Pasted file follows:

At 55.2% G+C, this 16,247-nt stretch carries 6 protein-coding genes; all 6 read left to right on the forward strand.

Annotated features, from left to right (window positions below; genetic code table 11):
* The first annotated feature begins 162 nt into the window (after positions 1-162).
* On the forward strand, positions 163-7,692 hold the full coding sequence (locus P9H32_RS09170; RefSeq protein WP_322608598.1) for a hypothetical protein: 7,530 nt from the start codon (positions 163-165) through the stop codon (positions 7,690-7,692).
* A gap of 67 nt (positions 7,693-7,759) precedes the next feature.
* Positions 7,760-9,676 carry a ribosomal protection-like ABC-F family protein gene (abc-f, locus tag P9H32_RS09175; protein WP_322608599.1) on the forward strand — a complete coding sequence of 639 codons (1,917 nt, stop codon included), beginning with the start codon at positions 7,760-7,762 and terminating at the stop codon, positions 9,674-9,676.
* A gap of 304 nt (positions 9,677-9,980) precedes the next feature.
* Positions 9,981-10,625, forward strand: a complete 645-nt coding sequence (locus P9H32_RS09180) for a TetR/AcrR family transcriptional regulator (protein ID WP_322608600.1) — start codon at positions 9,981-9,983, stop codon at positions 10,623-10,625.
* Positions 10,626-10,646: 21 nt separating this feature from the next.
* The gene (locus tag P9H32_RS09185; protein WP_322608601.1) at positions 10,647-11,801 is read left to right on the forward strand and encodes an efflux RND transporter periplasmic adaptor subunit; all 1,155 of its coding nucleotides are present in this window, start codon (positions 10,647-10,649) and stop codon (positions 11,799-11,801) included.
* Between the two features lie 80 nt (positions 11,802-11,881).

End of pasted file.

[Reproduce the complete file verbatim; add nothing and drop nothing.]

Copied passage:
At 55.2% G+C, this 16,247-nt stretch carries 6 protein-coding genes; all 6 read left to right on the forward strand.

Annotated features, from left to right (window positions below; genetic code table 11):
* The first annotated feature begins 162 nt into the window (after positions 1-162).
* On the forward strand, positions 163-7,692 hold the full coding sequence (locus P9H32_RS09170; RefSeq protein WP_322608598.1) for a hypothetical protein: 7,530 nt from the start codon (positions 163-165) through the stop codon (positions 7,690-7,692).
* A gap of 67 nt (positions 7,693-7,759) precedes the next feature.
* Positions 7,760-9,676 carry a ribosomal protection-like ABC-F family protein gene (abc-f, locus tag P9H32_RS09175; protein WP_322608599.1) on the forward strand — a complete coding sequence of 639 codons (1,917 nt, stop codon included), beginning with the start codon at positions 7,760-7,762 and terminating at the stop codon, positions 9,674-9,676.
* A gap of 304 nt (positions 9,677-9,980) precedes the next feature.
* Positions 9,981-10,625, forward strand: a complete 645-nt coding sequence (locus P9H32_RS09180) for a TetR/AcrR family transcriptional regulator (protein ID WP_322608600.1) — start codon at positions 9,981-9,983, stop codon at positions 10,623-10,625.
* Positions 10,626-10,646: 21 nt separating this feature from the next.
* The gene (locus tag P9H32_RS09185; protein WP_322608601.1) at positions 10,647-11,801 is read left to right on the forward strand and encodes an efflux RND transporter periplasmic adaptor subunit; all 1,155 of its coding nucleotides are present in this window, start codon (positions 10,647-10,649) and stop codon (positions 11,799-11,801) included.
* Between the two features lie 80 nt (positions 11,802-11,881).